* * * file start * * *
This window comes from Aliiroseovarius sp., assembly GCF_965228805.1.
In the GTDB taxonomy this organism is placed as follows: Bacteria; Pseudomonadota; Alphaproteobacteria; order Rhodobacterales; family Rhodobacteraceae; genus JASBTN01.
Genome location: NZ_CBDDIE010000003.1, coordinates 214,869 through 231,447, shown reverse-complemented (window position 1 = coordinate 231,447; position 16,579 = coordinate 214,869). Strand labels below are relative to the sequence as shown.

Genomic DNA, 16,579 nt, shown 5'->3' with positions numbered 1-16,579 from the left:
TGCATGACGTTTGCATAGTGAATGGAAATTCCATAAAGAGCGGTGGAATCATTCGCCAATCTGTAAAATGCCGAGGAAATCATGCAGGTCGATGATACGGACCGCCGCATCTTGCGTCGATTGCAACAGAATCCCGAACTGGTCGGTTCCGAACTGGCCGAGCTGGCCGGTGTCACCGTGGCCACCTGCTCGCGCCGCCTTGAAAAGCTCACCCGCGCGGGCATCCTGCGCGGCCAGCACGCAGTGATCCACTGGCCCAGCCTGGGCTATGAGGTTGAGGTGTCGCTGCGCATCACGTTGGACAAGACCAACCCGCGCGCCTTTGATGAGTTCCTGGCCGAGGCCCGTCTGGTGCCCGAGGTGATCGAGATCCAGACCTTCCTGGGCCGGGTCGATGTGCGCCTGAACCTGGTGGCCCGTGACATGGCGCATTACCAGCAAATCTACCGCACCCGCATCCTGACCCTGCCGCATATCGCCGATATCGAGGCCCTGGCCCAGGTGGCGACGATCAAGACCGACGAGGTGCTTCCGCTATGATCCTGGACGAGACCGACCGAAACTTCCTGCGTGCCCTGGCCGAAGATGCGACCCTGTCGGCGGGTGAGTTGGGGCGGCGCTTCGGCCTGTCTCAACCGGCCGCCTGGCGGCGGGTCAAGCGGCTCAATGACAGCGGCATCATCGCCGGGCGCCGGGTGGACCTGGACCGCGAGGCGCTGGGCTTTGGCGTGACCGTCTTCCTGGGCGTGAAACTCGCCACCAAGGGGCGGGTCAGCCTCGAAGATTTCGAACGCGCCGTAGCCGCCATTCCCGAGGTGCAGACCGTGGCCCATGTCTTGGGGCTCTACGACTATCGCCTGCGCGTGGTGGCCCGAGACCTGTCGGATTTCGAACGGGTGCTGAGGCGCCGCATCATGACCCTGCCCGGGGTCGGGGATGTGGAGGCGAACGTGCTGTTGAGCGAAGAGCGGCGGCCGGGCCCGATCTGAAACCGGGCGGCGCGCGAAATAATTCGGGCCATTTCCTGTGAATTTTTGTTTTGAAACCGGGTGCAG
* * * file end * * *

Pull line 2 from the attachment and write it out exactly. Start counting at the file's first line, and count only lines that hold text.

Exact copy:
In the GTDB taxonomy this organism is placed as follows: Bacteria; Pseudomonadota; Alphaproteobacteria; order Rhodobacterales; family Rhodobacteraceae; genus JASBTN01.